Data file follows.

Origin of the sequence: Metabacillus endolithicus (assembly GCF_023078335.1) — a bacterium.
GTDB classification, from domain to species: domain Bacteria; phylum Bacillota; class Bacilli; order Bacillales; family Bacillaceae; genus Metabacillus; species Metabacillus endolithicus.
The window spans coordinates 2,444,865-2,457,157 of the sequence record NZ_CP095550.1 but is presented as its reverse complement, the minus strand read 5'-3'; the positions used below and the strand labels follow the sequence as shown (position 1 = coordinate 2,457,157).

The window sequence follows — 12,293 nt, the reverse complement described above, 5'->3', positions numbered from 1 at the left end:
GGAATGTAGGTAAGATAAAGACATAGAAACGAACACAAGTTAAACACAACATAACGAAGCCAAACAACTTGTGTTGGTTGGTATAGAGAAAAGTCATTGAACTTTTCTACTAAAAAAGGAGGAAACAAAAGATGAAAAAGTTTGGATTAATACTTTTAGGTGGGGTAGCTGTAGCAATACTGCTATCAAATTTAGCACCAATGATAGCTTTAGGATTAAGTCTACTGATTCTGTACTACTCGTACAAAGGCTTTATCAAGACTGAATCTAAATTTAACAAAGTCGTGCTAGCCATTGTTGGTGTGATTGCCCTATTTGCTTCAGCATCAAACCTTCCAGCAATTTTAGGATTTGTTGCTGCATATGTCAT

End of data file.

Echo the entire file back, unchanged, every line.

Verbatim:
Origin of the sequence: Metabacillus endolithicus (assembly GCF_023078335.1) — a bacterium.
GTDB classification, from domain to species: domain Bacteria; phylum Bacillota; class Bacilli; order Bacillales; family Bacillaceae; genus Metabacillus; species Metabacillus endolithicus.
The window spans coordinates 2,444,865-2,457,157 of the sequence record NZ_CP095550.1 but is presented as its reverse complement, the minus strand read 5'-3'; the positions used below and the strand labels follow the sequence as shown (position 1 = coordinate 2,457,157).

The window sequence follows — 12,293 nt, the reverse complement described above, 5'->3', positions numbered from 1 at the left end:
GGAATGTAGGTAAGATAAAGACATAGAAACGAACACAAGTTAAACACAACATAACGAAGCCAAACAACTTGTGTTGGTTGGTATAGAGAAAAGTCATTGAACTTTTCTACTAAAAAAGGAGGAAACAAAAGATGAAAAAGTTTGGATTAATACTTTTAGGTGGGGTAGCTGTAGCAATACTGCTATCAAATTTAGCACCAATGATAGCTTTAGGATTAAGTCTACTGATTCTGTACTACTCGTACAAAGGCTTTATCAAGACTGAATCTAAATTTAACAAAGTCGTGCTAGCCATTGTTGGTGTGATTGCCCTATTTGCTTCAGCATCAAACCTTCCAGCAATTTTAGGATTTGTTGCTGCATATGTCAT